A Study on the Development Potential of Brownfield in the New Territories
Brownfields as a Land Supply Option: Since its establishment in Aug 2017, the Task Force on Land Supply (Task Force) has been evaluating various land supply options, including brownfields which spans over 1 000 hectares across the New Territories. However, the Task Force has intentionally underestimated the development potential of brownfields, and instead prefered other land supply options such as reclamation and green belts, which will cost Hong Kong dear financially, environmentally and socially.
Underestimating development potential of brownfields: The government and the Task Force have made the following eight mistakes throughout deliberation process: selective scoping of brownfield development sites, drawing early conclusions, overestimating the scatterness of brownfields, improperly employing large-scale planning model on brownfield development, creating false antagonism in the name of nature conservation, applying double standards, shelving the all-powerful Lands Resumption Ordinance and framing the brownfields as remote outposts with no road access.
Study on brownfield development potential: In order to assess the true development potential of brownfield clusters, the research team conducted a comprehensive land parcel analysis, and studied their geographical proximity and their sizes.
1 172 hectares of brownfield clusters were identified. They are located mainly in Western New Territories (Hung Shui Kiu, Southern Yuen Long, Pat Heung and Lung Kwu Tan). Over 723 hectares of these were not included in any government’s development projects.
These sizeable brownfield clusters (each >= 2 hectares) are not scattered and deserve further study on its development potential, such as developing low density rural-type on brownfields.
The cumulative size of the top-20 brownfield clusters are found to be over 791 hectares. However, near half (391 hectares) has not been included in any development projects or having any development timetable. These brownfield clusters are overlooked by the government and the Task Force.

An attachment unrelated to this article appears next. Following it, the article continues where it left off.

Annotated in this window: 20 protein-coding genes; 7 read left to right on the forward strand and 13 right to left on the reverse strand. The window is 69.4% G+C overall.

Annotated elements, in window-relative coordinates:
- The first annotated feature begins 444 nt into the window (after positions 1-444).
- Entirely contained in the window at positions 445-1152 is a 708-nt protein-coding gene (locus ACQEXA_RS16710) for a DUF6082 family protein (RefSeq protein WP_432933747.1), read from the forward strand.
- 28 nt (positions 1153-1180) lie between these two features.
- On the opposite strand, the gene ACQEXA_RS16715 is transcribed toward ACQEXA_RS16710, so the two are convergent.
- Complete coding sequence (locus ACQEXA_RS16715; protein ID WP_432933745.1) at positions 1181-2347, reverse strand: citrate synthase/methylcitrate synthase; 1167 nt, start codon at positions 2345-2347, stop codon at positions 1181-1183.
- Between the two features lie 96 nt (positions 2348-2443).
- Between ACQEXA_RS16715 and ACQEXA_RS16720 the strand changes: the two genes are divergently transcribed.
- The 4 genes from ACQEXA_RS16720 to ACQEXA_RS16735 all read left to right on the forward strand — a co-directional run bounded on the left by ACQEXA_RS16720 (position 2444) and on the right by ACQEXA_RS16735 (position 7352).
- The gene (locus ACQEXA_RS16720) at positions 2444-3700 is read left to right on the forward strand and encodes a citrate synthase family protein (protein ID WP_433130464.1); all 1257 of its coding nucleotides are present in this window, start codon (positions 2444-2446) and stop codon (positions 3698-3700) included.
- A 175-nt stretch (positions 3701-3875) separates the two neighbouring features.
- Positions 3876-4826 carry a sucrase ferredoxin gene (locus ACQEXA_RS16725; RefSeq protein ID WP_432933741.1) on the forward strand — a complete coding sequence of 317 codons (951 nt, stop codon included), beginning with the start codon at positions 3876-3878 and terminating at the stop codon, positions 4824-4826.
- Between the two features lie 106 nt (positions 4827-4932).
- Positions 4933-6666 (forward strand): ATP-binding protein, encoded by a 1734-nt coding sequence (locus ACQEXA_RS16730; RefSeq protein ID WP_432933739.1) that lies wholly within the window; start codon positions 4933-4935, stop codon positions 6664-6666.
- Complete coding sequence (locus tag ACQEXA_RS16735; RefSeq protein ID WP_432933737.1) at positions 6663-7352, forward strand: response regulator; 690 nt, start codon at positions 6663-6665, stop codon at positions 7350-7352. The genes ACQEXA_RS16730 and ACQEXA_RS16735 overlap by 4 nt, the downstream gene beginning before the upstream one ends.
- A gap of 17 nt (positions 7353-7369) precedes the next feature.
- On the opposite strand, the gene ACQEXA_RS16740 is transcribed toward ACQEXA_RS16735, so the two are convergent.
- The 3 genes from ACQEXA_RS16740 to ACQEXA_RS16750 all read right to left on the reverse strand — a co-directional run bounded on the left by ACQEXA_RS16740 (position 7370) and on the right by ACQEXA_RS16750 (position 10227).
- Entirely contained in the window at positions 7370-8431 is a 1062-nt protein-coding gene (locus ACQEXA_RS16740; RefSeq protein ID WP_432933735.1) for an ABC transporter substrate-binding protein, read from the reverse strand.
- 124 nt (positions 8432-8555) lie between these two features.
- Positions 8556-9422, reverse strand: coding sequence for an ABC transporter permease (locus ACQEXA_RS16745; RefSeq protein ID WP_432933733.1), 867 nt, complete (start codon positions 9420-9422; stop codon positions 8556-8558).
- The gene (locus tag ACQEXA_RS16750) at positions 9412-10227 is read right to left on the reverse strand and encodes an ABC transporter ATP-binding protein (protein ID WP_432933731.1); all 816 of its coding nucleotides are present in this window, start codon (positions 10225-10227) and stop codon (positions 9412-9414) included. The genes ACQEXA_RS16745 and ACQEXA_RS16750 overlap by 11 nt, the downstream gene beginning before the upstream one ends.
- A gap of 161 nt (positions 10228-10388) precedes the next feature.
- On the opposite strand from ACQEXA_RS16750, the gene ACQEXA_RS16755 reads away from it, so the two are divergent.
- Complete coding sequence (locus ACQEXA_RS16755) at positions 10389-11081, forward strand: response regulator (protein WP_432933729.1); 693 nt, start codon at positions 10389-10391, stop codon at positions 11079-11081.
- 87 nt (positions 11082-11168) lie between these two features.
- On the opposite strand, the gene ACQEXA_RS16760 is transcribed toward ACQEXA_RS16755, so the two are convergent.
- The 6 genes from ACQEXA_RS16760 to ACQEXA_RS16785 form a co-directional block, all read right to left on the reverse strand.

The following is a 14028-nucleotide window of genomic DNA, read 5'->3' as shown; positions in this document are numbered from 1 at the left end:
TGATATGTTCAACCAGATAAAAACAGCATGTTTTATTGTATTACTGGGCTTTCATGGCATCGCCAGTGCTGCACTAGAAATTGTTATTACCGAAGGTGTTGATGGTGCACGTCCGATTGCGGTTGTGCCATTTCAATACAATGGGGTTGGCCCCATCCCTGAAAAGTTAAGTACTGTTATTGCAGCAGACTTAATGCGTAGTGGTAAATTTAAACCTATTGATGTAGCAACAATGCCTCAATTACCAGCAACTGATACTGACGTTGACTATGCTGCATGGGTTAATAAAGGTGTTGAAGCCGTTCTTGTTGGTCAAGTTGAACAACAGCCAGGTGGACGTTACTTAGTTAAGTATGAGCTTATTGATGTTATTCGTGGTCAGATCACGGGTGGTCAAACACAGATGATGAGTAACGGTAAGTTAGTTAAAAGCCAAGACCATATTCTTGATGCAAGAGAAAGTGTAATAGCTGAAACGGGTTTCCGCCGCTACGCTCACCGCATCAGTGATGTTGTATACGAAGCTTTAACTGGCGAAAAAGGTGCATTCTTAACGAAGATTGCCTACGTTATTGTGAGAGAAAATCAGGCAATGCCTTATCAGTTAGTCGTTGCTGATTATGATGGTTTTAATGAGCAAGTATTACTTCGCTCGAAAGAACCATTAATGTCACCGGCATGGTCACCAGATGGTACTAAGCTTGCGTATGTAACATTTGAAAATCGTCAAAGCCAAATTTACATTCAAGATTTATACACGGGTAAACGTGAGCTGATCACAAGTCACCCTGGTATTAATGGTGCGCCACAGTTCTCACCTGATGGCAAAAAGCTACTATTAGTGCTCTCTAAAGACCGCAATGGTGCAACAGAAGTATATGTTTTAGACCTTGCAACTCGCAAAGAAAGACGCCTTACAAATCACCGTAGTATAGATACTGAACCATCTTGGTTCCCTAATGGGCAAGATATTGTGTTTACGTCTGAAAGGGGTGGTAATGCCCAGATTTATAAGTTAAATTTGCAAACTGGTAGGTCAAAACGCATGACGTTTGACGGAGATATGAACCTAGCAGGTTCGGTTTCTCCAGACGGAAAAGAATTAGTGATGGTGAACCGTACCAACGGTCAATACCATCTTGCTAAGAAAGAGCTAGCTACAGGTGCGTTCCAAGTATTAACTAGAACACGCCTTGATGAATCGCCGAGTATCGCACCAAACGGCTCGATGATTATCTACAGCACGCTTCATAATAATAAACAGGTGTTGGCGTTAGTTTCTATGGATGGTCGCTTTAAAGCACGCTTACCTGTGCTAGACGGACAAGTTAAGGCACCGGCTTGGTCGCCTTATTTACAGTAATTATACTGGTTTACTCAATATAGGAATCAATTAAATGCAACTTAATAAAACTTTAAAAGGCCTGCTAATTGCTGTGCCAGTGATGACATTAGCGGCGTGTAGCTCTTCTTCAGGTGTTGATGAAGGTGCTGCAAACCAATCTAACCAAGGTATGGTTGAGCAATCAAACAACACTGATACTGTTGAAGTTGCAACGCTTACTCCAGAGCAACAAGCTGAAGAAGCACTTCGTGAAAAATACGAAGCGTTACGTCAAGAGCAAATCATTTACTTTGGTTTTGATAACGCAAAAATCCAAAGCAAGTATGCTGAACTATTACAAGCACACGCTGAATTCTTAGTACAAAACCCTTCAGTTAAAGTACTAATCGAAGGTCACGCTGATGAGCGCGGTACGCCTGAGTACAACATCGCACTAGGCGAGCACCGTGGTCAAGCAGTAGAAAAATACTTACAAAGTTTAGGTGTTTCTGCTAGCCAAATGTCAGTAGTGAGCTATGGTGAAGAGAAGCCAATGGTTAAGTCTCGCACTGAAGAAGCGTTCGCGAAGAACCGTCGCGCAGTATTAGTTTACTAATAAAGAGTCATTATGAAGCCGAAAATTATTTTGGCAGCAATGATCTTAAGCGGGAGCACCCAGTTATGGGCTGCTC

Among the overlooked brownfields clusters, the top-3 brownfield clusters are in Wang Toi Shan (71 hectares), Ping Che (without development timetable, 70 hectares) and Lung Kwu Tan (38 hectares).
Alternatives to large-scale development model – Rural-type Public Housing: While large land parcels are often required in the high-density development mode applicable to urban areas, it is not the same in rural areas where low- and mid-density development are more suitable. Unlike in urban areas, smaller land parcels in rural areas become developable since there is a smaller population and hence lower demand on infrastructure/community facilities. The government could better utilize the brownfield cluster with reference to the previous experience of rural-type public housing development. Mishandling of existing brownfields: As to the brownfield clusters currently considered by the government, they have not been handled with priority, e.g. the development of 242 hectares of brownfield within the New Territories North Development Study will not commence before 2030. For those brownfield clusters overlooked by the government, their development potential are seriously underestimated, for instance, the government claims that the brownfield clusters in Pat Heung are non-developable due to height restrictions, and discredits the remaining brownfields altogether as a tiny fraction of it are close to ecologically-sensitive wetlands.
The government allegedly misleads the Task Force and the public on the development potential of brownfields, and unfortunately the Task Force fails to perform its function to prioritize different land supply options.
Adopting the Brownfield-First principle. Use brownfield first, before considering land supply options which will cost Hong Kong dear socially, environmentally and financially.
Identify the development potential as well as their condition of damage, comprehensively both inside and outside existing development projects.
Employ a “tripartite strategy” on brownfields:
Brownfield reversion: Remediate the brownfields, and restore them back to their original environment.
Industry relocation and upgrade: Large non-remediable brownfield clusters that are could be used to relocate existing brownfield operation in a more efficient manner
Housing Development: Small non-remediable brownfield clusters could be used to develop rural-type public housing